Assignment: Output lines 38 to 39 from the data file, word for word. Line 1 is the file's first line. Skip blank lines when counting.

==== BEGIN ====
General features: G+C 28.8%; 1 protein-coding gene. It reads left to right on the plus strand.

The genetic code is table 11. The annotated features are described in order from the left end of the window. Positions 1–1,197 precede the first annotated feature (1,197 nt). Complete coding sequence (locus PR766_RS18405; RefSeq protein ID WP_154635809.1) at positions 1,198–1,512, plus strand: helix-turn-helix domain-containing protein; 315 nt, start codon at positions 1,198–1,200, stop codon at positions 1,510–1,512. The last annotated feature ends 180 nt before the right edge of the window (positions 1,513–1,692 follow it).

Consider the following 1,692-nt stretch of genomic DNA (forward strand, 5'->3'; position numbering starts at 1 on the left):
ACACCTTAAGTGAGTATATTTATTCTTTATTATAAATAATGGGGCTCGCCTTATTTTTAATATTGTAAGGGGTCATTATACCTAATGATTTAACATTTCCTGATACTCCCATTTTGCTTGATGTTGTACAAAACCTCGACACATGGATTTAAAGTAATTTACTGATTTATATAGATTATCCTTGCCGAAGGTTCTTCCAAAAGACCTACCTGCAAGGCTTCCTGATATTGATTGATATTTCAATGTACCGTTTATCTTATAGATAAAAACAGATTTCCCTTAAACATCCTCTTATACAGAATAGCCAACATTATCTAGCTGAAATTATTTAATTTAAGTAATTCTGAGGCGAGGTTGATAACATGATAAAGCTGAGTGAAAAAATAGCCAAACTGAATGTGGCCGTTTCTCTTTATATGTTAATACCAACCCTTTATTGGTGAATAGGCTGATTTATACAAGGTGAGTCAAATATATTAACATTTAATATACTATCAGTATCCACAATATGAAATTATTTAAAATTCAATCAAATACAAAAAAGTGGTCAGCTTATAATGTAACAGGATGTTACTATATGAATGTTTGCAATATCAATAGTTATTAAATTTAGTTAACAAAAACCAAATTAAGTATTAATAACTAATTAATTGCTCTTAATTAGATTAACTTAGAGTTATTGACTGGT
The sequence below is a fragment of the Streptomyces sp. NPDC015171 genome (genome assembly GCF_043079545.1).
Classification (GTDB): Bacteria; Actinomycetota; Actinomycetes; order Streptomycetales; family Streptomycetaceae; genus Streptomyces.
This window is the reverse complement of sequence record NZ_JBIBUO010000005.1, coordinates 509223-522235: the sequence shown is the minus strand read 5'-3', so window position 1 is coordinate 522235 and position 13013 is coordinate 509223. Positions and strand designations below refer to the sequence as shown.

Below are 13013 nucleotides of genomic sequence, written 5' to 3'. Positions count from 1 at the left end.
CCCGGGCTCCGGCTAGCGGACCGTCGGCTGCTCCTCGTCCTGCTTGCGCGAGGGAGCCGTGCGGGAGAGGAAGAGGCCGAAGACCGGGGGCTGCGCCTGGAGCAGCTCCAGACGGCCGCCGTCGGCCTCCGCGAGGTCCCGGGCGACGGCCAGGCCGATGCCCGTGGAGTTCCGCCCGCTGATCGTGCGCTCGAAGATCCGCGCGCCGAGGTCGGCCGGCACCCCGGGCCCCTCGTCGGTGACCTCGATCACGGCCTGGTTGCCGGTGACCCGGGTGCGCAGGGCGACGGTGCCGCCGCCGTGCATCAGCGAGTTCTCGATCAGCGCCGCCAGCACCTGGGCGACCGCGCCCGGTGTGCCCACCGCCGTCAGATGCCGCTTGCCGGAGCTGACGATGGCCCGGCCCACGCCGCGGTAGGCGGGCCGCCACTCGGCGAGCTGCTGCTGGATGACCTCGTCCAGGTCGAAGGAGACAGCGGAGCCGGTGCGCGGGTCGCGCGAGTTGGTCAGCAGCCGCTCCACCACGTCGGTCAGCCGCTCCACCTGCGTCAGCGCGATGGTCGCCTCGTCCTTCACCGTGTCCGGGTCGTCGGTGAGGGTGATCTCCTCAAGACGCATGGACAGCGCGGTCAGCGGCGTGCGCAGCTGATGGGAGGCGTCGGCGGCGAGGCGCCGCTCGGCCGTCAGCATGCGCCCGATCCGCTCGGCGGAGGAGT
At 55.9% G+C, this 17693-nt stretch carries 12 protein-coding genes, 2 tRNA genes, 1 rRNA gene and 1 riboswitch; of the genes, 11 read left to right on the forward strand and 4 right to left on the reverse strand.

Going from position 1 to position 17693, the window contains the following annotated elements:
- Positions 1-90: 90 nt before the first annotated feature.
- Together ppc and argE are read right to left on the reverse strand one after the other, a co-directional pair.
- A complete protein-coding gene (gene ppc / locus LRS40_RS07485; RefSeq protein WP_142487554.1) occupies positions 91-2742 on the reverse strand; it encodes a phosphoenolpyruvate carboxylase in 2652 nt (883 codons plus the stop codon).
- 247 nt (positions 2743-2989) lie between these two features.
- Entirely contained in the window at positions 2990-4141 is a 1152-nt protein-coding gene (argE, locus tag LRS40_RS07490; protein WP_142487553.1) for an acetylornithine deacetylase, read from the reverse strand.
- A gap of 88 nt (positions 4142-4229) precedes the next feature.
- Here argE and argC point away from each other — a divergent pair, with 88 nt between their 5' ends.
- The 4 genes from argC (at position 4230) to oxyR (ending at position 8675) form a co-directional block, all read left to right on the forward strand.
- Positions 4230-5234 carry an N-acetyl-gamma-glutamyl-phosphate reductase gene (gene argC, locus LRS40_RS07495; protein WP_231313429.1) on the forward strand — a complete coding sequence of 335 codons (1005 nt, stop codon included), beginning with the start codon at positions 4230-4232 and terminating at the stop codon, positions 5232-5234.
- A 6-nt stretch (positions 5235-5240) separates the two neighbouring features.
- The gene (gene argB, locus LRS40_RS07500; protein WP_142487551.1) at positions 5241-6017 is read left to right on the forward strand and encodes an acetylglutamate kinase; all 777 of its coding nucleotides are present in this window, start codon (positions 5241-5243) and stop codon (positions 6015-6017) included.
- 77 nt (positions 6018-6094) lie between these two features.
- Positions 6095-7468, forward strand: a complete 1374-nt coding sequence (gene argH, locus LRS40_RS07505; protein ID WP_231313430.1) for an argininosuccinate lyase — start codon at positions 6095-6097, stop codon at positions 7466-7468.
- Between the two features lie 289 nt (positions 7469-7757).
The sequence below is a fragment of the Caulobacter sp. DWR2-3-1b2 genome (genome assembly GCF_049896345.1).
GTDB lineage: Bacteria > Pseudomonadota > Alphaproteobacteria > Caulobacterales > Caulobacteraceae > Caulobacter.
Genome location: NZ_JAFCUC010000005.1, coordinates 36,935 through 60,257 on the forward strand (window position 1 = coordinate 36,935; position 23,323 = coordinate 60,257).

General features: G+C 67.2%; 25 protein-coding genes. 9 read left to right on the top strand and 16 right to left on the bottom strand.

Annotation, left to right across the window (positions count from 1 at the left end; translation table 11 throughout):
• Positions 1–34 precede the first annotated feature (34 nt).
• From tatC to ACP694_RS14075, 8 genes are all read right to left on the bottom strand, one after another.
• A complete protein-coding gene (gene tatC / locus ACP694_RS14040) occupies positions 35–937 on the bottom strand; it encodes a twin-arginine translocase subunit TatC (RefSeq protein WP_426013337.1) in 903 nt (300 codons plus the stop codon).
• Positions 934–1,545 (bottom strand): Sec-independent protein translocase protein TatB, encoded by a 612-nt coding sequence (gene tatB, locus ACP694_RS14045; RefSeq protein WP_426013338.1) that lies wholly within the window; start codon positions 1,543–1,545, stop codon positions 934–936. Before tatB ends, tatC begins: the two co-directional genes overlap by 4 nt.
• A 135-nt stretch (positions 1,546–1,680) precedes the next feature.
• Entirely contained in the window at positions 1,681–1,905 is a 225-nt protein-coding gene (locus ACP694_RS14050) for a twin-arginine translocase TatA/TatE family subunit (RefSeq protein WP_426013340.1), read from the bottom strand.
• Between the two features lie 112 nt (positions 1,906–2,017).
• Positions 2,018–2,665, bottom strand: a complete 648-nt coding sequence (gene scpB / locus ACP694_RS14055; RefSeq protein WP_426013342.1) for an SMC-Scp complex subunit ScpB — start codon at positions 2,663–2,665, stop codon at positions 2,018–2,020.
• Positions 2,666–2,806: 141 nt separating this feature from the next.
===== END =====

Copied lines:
• Positions 2,018–2,665, bottom strand: a complete 648-nt coding sequence (gene scpB / locus ACP694_RS14055; RefSeq protein WP_426013342.1) for an SMC-Scp complex subunit ScpB — start codon at positions 2,663–2,665, stop codon at positions 2,018–2,020.
• Positions 2,666–2,806: 141 nt separating this feature from the next.